Sunday, June 16, 2019
The Most Holy Trinity – Solemnity
Liturgical Color: White.
First reading: Proverbs 8:22–31
Responsorial Psalm: Psalm 8:4–5, 6–7, 8–9
Second reading: Romans 5:1–5
Gospel Acclamation: see Revelation 1:8
Gospel: John 16:12–15
Why is the doctrine of the Holy Trinity important? Because our salvation is totally dependent on this interior relationship of the divine Persons, Father, Son and Spirit, and the Incarnation of the Son. If Jesus Christ were merely human, his death would accomplish nothing in us, and his resurrection would be simply impossible. Only God himself can save us from our sins by becoming one of us. And only then would he have the power to lay down his life, and the power to take it up again (see John 10:18) — thus redeeming us by his death and justifying us by his resurrection.
Where is the wise man? Where is the scribe? Where is the debater of this age? Has not God made foolish the wisdom of the world? For since, in the wisdom of God, the world did not know God through wisdom, it pleased God through the folly of what we preach to save those who believe. For Jews demand signs and Greeks seek wisdom, but we preach Christ crucified, a stumbling block to Jews and folly to Gentiles, but to those who are called, both Jews and Greeks, Christ the power of God and the wisdom of God. For the foolishness of God is wiser than men, and the weakness of God is stronger than men. – 1 Corinthians 1:20
This passage by the Apostle Paul is the proper Christian response to the Book of Proverbs in the Old Testament. Wisdom resides with God and comes to us through God incarnate, Jesus Christ, who was with God in the beginning — that is, in eternity, apart from creation — and in fact was himself God, distinct from the Father. But this Word of Wisdom entered creation as a man for the benefit of mankind. And this is what our First Reading refers to in its initial words:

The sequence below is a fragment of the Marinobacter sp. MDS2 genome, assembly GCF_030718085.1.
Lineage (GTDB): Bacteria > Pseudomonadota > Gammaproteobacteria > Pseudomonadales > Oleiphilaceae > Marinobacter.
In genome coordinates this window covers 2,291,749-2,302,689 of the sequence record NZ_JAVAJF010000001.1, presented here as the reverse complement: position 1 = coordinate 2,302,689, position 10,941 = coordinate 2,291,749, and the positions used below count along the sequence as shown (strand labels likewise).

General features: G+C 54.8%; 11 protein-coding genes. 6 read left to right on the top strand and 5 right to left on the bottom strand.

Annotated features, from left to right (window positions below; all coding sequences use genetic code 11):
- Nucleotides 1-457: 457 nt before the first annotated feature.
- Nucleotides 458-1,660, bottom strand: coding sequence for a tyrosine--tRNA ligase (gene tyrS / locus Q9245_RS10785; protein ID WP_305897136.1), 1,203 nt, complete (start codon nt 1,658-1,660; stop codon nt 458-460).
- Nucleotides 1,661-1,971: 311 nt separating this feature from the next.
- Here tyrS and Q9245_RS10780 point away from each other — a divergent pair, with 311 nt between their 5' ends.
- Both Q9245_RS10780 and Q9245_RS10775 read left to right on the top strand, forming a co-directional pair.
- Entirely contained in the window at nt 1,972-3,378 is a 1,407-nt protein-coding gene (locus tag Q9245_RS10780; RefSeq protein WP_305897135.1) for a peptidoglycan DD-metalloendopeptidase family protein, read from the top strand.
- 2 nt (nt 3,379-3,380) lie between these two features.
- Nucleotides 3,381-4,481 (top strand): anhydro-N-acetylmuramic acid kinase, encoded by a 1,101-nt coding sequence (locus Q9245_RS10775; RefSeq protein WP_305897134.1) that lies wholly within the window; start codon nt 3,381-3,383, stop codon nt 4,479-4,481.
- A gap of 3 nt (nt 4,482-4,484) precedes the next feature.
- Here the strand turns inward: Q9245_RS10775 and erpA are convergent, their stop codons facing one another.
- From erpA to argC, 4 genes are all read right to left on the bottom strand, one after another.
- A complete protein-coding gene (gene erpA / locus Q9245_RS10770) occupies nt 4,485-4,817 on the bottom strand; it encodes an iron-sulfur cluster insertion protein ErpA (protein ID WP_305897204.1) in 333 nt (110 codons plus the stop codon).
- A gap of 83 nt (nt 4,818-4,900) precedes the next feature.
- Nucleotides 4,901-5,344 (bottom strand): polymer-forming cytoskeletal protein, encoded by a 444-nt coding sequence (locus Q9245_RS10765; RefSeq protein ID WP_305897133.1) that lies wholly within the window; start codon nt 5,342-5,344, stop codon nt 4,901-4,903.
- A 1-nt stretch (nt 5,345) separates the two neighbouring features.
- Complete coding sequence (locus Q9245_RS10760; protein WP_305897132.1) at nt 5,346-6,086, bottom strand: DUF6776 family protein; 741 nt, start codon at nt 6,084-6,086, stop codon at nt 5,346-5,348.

The LORD created me at the beginning of his work,
the first of his acts of old.
Ages ago I was set up,
at the first, before the beginning of the earth. – Proverbs 8:22–23
The Fathers of the Church unanimously opposed the Arian heresy, whose adherents pointed to this verse of Scripture as proof that the Messiah was not God incarnate, but a mere man, part of the created universe. I have read through a lengthy litany of the Fathers’ references to this first verse of the passage (16 different Fathers in 28 separate passages), and to a man they state that the word “created” refers only to Christ’s incarnate human nature, while his eternal and divine nature remains uncreated. One Person, two natures.